Let’s illustrate the competency of culture and change steward in practice. After the introduction of multi-currencies in 2009 and the lifting of import duty on basic commodities, cheaply produced goods from South Africa flooded the country, threatening the survival of local producers.

This is an environmental driver to which local producers have to adjust. Developing the capability of efficiency has become a must. With tumble-down machinery producing unacceptably high amounts of waste, wage increase pressures, power disruptions and high costs of utilities, it calls for a totally new approach to turning efficiency into a capability.

One senior executive stunned delegates at a recent conference when he advised that Zimbabwean companies should “Look East”. Their argument was simple and compelling. Countries of the Far East are brutally efficient, that is, they produce goods at relatively low cost. Naturally, it makes sense to “Look East” to learn how they have developed that well-known efficiency capability.

Learning is not wholesale adoption (throw out the bad/irrelevant and adapt the good). Learning is a capability that our current HR professionals can help embed in organisations’ DNA to address our current efficiency challenge.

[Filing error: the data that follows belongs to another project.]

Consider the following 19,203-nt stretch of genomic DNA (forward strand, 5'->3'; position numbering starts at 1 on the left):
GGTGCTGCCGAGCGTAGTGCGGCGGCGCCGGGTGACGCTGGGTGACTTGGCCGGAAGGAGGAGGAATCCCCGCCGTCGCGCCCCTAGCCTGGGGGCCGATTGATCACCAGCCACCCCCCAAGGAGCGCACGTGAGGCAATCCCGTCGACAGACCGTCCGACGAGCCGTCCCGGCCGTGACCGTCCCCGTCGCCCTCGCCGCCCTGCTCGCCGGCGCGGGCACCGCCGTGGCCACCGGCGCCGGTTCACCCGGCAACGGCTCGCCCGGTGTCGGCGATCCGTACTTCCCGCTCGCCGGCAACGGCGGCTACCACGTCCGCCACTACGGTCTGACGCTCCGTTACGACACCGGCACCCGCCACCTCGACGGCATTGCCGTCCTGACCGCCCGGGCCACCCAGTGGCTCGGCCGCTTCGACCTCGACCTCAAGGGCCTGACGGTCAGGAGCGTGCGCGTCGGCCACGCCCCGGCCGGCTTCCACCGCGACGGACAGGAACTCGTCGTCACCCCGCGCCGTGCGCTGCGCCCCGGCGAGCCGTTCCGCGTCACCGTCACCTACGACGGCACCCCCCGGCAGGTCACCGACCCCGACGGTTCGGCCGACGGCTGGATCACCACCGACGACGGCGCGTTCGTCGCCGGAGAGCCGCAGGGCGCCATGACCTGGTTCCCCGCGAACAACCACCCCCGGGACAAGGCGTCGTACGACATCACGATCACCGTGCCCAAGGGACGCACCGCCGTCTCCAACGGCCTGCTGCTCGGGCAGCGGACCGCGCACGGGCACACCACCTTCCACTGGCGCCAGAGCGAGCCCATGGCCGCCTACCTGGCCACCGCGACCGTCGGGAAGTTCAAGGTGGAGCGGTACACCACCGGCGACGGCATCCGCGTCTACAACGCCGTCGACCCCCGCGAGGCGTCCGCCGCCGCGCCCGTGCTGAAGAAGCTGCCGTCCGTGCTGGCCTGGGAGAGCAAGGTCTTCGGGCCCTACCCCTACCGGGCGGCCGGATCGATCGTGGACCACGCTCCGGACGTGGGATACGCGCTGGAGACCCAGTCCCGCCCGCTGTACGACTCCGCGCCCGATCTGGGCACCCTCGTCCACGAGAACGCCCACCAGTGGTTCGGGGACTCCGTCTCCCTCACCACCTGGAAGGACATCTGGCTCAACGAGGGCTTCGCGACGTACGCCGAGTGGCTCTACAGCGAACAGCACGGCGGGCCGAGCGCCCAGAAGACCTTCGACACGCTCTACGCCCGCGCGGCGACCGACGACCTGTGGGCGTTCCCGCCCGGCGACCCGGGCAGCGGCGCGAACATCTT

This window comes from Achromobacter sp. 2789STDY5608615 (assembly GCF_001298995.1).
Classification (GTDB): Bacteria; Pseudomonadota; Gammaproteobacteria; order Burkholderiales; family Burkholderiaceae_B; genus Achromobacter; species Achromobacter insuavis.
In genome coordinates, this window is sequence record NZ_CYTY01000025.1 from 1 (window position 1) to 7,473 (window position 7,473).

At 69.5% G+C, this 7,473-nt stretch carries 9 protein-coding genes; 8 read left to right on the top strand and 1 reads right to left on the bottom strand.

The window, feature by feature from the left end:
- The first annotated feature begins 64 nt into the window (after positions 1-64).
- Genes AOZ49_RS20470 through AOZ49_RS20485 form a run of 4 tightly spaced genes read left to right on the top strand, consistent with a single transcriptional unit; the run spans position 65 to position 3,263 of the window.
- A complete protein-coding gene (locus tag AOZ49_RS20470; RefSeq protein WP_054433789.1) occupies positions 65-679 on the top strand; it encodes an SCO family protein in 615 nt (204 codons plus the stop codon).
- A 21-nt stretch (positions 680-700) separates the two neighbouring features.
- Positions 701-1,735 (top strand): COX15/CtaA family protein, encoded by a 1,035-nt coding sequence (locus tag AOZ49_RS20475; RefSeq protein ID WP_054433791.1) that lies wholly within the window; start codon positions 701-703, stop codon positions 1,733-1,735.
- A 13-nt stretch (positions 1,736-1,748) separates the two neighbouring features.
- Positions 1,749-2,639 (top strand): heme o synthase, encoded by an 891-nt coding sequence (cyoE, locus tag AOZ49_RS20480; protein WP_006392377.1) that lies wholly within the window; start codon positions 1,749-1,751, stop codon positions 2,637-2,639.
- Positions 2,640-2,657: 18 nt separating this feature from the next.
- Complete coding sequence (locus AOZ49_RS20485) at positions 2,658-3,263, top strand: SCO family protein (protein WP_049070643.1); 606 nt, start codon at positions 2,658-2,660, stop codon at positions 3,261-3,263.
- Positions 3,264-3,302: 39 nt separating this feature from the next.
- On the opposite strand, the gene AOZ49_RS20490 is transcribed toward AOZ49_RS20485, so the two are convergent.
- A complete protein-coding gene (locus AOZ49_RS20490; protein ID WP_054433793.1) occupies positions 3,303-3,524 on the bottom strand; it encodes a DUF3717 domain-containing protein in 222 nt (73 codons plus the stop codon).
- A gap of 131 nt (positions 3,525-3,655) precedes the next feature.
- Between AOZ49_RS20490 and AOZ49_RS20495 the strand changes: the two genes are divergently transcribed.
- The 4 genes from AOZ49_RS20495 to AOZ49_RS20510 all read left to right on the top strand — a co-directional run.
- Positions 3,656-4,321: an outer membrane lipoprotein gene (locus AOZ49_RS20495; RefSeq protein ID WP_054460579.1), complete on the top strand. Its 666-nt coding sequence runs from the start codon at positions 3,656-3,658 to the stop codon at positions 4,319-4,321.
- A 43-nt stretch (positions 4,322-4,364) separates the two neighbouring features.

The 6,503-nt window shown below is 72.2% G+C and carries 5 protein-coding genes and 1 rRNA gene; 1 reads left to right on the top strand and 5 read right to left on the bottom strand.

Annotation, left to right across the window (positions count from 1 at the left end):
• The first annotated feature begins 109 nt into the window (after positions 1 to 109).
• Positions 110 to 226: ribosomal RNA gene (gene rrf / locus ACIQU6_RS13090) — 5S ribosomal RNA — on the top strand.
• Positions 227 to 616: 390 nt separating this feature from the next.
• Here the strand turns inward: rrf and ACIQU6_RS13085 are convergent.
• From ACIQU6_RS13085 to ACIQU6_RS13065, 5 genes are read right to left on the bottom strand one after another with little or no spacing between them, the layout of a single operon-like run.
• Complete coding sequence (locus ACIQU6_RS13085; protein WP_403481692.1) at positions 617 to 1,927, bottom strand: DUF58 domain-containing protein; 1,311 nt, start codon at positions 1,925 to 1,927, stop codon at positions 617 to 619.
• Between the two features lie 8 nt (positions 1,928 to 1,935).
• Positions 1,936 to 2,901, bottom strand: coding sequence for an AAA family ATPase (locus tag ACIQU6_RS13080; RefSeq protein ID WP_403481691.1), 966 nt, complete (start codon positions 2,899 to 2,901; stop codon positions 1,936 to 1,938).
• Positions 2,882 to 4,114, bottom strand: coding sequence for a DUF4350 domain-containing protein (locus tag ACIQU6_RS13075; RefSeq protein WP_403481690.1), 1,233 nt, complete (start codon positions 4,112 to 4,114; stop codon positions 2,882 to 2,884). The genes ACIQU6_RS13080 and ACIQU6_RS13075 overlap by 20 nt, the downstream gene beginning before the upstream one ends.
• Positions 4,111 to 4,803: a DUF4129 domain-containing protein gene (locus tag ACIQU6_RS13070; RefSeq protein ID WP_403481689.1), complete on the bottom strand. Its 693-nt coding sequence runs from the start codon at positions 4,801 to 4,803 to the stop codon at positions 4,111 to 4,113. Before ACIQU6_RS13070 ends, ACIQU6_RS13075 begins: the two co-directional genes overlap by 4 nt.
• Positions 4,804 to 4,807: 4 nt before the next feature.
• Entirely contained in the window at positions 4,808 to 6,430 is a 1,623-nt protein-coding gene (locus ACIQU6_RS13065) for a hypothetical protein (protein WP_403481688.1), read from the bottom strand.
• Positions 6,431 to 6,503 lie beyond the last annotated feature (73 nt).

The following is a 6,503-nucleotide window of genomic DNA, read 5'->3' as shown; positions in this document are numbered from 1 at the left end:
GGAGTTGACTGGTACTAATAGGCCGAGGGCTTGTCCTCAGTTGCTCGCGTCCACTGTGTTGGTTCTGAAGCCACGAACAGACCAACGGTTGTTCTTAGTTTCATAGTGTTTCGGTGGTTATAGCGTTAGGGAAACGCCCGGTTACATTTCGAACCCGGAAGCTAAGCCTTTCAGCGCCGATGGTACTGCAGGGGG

Current CEOs in Zimbabwe with an HR background could not have been noticed if they were not credible activists as well as culture and change stewards. In a Biblical parable–the parable of talents — the master commended the faithful and high-performing stewards: Well done, good and faithful servant. You were faithful over few things. I will now make you ruler over many things.

Senior HR executives in Zimbabwe wishing to take part in the RBL latest round of the global Human Resources Competency Study underway can contact Brett Chulu.  Source:  Brett Chulu, Zimbabwe.


Posted on September 19, 2011, in HR Management & Leadership. and tagged , , , , , , , . Bookmark the permalink. Leave a comment.